“It’s the exact opposite. We want to keep people safer. The recidivism rates are off the charts. I mean how many people have parole violations — not everyone goes back into the system, but a substantial portion — a majority actually recommit an offense that gets reconnected to the criminal justice system,” Newsom said.

Newsom also announced on the tour California will now work to produce its own insulin to help cut down the cost. He also announced the state will do the same for naloxone, the life-saving medicine for people overdosing on opioids.

The governor says he’s looked into doing the same for abortion medication. Mifepristone is the center of a federal case in Texas, which could get rid of the FDA approval for the drug.

“Our entire insulin strategy is predicated on FDA approval. So FDA approval is fundamentally the point of contention here with the Texas case, but look if we’re privileged to be in that position, I assure you we will jump at that opportunity,” Newsom said.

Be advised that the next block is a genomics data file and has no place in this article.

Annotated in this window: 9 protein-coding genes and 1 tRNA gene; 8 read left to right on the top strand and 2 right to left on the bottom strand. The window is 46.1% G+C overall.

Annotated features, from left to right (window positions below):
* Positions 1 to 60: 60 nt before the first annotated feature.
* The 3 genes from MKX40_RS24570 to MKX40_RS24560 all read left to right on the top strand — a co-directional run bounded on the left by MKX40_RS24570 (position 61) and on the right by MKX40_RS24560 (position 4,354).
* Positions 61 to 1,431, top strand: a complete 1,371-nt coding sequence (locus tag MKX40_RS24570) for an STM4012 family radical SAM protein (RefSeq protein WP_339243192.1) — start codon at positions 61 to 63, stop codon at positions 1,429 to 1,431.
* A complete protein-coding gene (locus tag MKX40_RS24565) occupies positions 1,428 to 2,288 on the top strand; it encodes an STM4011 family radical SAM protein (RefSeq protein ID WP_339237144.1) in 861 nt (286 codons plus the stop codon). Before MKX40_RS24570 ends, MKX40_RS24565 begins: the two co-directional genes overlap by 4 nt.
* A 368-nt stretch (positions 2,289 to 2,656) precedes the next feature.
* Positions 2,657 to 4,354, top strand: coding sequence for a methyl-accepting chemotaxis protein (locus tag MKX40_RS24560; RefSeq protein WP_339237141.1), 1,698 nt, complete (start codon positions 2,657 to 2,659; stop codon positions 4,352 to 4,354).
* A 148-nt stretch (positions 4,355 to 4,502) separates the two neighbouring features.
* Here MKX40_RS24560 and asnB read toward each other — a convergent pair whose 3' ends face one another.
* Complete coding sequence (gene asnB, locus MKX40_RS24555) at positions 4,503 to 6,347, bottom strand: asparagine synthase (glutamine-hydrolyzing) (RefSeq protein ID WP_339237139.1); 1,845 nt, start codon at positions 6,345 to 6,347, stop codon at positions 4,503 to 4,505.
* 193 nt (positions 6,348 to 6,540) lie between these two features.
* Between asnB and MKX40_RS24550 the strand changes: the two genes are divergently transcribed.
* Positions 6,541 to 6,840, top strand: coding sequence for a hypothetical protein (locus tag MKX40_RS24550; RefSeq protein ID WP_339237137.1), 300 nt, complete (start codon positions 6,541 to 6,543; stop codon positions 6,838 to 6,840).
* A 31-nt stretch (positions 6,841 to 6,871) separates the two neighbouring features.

Earlier this month, Newsom announced California is cutting ties with Walgreen’s for stopping the sale of mifepristone in 21 Republican-led states. He promises to work to protect reproductive health care no matter the Texas judge’s decision.

“This, to me, is sacrosanct. It’s foundational and fundamental. It’s the core of values of freedom and choice in the state of California and I think this country. It’s beyond me, it’s beyond the pale of imagination that we’re here,” Newsom said.

Health care, criminal justice, and the opioid crisis all tie into the issue and have contributed to the homelessness crisis.

“I hope people see a connective tissue — the issue of homelessness is the ultimate manifestation of our failure as a state and nation. We own this — we have to own a greater sense of urgency and responsibility,” Newsom said.

The California Constitution requires governors to address the State of the State to the legislature. He is doing so in the form of a letter that will be delivered this week.